THE ALBUMS -- Rachel Sweet, "Fool Around," Stiff/Columbia (JC 36101) and "Protect the Innocent," Stiff/Columbia (NJC 36337).; THE SHOWS- At the Bayou, Monday at 8 and 11.

Heartache? Recklees romance? Messing around? Wild child Rachel Sweet's been there and back. And she'll bring it all into town with her Monday.

The gap between Sweet's jaded songs and her baby face makes for a Lolita come-on. This 17-year-old, who began in summer stock at six, has no pretensions to being the proper young innocent. Instead, she favors black leather jackets, faded jeans and parking-lot romances -- a luckless girl mistreated by men and boys.

Her brassy voice cuts through guitar and drum, at times sounding too adolescent for her knowing lyrics. Nearly nasal on some songs, scratchy on others and tinted by conspiratorial whispers, she sings of "Lovers' Lane" and "Tonight." Sweet may be best on speeding knock-down rockers, where she achieves a state of frenzy; in her jarring voice and I've-been-around attitude, she's a junior Janis Joplin.

Her debut album, last year's "Fool Around," was highlighted by a wrenching cover of Del Shannon's "I Go to Pieces," and included remakes of others from the oldies bin, "B-A-B-Y" and "Stay Awhile; unfortunately, the more recent material seemed feeble by comparison.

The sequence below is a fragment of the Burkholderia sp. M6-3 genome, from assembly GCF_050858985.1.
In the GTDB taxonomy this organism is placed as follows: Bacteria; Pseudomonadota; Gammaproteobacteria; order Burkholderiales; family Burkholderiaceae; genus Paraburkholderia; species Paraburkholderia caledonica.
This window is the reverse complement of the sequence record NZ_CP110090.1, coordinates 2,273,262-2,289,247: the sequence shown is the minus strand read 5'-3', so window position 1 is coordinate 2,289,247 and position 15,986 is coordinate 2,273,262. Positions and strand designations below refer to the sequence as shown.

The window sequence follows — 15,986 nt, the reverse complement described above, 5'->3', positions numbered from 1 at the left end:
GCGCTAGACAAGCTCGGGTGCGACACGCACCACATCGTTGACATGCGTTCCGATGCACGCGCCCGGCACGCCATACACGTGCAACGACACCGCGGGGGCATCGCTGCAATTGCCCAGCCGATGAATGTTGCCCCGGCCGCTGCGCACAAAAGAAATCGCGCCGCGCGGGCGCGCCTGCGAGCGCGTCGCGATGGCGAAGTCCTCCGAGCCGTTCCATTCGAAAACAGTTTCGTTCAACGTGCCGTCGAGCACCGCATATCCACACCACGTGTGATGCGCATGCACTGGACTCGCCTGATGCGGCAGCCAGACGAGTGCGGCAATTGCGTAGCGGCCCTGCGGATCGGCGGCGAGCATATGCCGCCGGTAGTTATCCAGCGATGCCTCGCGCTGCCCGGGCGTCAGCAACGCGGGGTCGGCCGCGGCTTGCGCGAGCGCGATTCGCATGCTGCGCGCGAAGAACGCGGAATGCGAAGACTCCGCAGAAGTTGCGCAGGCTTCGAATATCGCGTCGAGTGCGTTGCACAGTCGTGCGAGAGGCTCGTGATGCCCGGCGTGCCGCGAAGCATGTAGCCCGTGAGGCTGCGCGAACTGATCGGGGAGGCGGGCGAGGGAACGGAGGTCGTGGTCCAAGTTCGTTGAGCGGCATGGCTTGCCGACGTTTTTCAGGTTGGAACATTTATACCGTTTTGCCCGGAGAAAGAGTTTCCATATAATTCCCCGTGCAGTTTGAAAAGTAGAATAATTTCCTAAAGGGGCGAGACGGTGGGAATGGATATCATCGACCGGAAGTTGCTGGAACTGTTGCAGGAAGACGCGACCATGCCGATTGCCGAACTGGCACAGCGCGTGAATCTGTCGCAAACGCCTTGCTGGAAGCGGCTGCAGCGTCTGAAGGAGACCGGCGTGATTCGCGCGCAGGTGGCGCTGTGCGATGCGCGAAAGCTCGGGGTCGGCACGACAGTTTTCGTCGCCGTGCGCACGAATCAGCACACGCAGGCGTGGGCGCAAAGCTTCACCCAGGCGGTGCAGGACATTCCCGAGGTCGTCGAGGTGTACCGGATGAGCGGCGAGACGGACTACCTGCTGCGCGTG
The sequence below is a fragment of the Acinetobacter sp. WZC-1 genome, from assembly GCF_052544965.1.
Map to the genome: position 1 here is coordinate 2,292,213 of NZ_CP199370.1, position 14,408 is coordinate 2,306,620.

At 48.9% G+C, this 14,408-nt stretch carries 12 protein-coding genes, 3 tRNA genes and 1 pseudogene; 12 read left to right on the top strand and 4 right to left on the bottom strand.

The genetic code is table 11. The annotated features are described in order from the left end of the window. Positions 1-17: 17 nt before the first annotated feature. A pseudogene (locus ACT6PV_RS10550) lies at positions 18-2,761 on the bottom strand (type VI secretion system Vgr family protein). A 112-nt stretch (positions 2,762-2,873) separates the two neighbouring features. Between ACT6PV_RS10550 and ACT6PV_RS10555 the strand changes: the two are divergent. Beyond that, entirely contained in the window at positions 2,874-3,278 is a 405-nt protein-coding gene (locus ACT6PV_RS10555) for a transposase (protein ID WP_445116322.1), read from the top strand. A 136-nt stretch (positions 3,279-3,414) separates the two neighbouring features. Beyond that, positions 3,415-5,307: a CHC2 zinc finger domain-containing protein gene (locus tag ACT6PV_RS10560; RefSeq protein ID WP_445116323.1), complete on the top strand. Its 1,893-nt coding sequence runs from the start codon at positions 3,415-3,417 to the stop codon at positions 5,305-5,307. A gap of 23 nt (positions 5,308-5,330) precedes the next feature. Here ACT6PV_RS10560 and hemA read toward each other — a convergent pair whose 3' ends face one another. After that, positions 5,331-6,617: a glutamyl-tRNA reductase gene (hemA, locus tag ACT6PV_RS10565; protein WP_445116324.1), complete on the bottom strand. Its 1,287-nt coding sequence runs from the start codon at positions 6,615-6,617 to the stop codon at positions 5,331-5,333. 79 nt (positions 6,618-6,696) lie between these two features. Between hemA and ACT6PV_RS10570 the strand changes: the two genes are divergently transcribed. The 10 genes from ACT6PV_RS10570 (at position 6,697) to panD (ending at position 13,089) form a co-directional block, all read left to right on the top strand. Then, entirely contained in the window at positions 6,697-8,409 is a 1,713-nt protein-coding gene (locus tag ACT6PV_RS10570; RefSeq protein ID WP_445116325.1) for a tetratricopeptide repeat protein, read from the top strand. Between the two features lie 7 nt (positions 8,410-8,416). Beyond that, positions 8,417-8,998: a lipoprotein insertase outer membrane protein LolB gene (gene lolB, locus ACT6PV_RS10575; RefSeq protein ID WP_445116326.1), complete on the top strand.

Still, "Fool Around" came across as a happy salute to young love, full of adolescent energy, seasoned with backup vocals by Lene Lovich (now taking off with her own LP) plus Sweet's own stunning sopriano. There's even a rockabilly ballad, Elvis Costello's "Stranger in the House," on which Sweet, a native of Akron, sounds as if she came the hills of Tennessee.

Her latest album, "Protect the Innocent," perpetuates her not-so-pure image. Words ring true on her "Tonight Ricky," admitting that "the innocense of youth was never mine." With her voice soft and seductive, backed by jazz piano and mellow bass, she coaxes a reluctant boyfriend to sneak out and find "a dream to last 'til midnight." The song has an earthy sensuality reminiscent of Rickie Lee Jones.

Except for two other soulful ballads, the album move firmly in the direction of oldtime boogie rock -- or what the industry lately is calling "renaissance rock." One of the LP's best cuts is "Spellbound," a searing vocal display that's getting radio exposure for its one-word hookline. Suffering a hopeless crush on a "dangerous" guy, she wails to a slickly produced accompaniment: "Spellbound, caught in a trap/Like a little doll/ You stick pins in my heart/Spellbound, Spellbound." The exotic guitar interlude has an entrancing voodoo effect, with deep rumbling drum beats.

Throughout both albums, some distinctly unliberated themes are evident. On "Take Good Care of Me" she laments "You used to show me off to all your friends/Now you leave me on my own again." Is this part of the renaissance? The beat is certainly perfect for dancing the pony again.

Sure, these are a couple of swell rock albums, despite certain simple sentiments and obligatory electronic vibrations. And if Rachel can sneak out late for her concert on a weeknight, she's bound to captivate the Bayou audience with her sweet-and-sleazy brand of rock performance.